As mentioned in the second issue of the Update, the issue of recording loans in a register is highly sensitive in France. A tentative draft provision aiming at creating a consumer credit register recording all consumer credits was ruled contrary to the Constitution on the basis that it would disproportionately encroach on privacy rights. As a result, the existing National Register of Household Credit records only debt repayment incidents meeting a number of criteria. Consulting such register for the purposes of assessing borrowers' creditworthiness is mandatory for credit institutions engaging in consumer lending in France. Failure to comply with this requirement results in forfeiture of the creditor's entitlement to contractual interest and automatic entitlement to interest at the statutory rate increased by five percentage points in the vast majority of cases. This five-point margin may paradoxically result in the amounts that the creditor is likely to receive following application of the penalty being actually higher than those that it could have received if it had complied with its contractual obligations. The Court of Justice of the European Union ruled on March 27, 2014 in Case C-565/12 that in such instances, the penalty is not genuinely dissuasive.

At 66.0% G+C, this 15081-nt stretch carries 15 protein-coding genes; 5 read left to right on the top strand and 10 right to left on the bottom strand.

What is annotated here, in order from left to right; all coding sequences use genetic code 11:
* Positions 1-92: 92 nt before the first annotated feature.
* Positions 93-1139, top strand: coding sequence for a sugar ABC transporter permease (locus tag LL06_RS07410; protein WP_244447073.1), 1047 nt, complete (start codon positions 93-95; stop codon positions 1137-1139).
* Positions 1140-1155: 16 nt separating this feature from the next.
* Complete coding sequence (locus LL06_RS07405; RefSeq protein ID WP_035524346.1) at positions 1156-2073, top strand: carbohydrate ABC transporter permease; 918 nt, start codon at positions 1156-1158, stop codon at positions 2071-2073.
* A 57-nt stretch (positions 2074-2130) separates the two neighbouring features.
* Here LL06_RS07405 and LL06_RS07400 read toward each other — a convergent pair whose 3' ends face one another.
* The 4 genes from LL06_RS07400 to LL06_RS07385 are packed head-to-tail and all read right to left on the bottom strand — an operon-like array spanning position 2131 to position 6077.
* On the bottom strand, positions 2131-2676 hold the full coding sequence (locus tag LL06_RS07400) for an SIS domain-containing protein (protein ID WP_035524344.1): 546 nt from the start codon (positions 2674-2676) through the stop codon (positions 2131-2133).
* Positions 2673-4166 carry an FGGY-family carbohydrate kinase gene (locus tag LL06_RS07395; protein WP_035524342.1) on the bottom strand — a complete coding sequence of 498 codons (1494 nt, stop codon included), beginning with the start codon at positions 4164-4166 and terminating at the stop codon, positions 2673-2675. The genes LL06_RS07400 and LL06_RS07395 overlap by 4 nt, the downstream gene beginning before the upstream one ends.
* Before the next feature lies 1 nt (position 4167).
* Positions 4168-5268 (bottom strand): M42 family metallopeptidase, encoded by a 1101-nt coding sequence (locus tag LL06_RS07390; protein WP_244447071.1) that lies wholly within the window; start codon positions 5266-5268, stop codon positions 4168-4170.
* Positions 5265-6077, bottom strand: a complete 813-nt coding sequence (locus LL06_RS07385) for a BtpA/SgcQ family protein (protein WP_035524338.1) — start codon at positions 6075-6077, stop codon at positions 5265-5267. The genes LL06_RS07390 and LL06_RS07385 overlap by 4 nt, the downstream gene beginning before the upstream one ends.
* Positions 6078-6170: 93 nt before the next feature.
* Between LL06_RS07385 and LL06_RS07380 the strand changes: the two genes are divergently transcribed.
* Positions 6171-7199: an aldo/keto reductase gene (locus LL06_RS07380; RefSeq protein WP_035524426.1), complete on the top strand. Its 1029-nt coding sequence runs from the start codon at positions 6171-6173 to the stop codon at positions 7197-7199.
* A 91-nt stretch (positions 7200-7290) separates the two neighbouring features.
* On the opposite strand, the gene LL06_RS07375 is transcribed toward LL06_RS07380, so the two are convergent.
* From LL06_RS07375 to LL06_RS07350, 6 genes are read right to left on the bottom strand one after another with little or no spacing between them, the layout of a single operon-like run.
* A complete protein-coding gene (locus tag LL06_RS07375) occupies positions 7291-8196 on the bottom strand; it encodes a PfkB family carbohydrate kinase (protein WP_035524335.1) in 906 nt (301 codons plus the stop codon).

In addition, on April 28, 2014, the French Data Protection Authority issued a notice to comply with applicable regulations against a bank for recording in the National Register of Household Credit repayment incidents that do not meet the requirements set out in French law and for maintaining record of repayment incidents beyond the legally prescribed period of time despite repayment of their debt.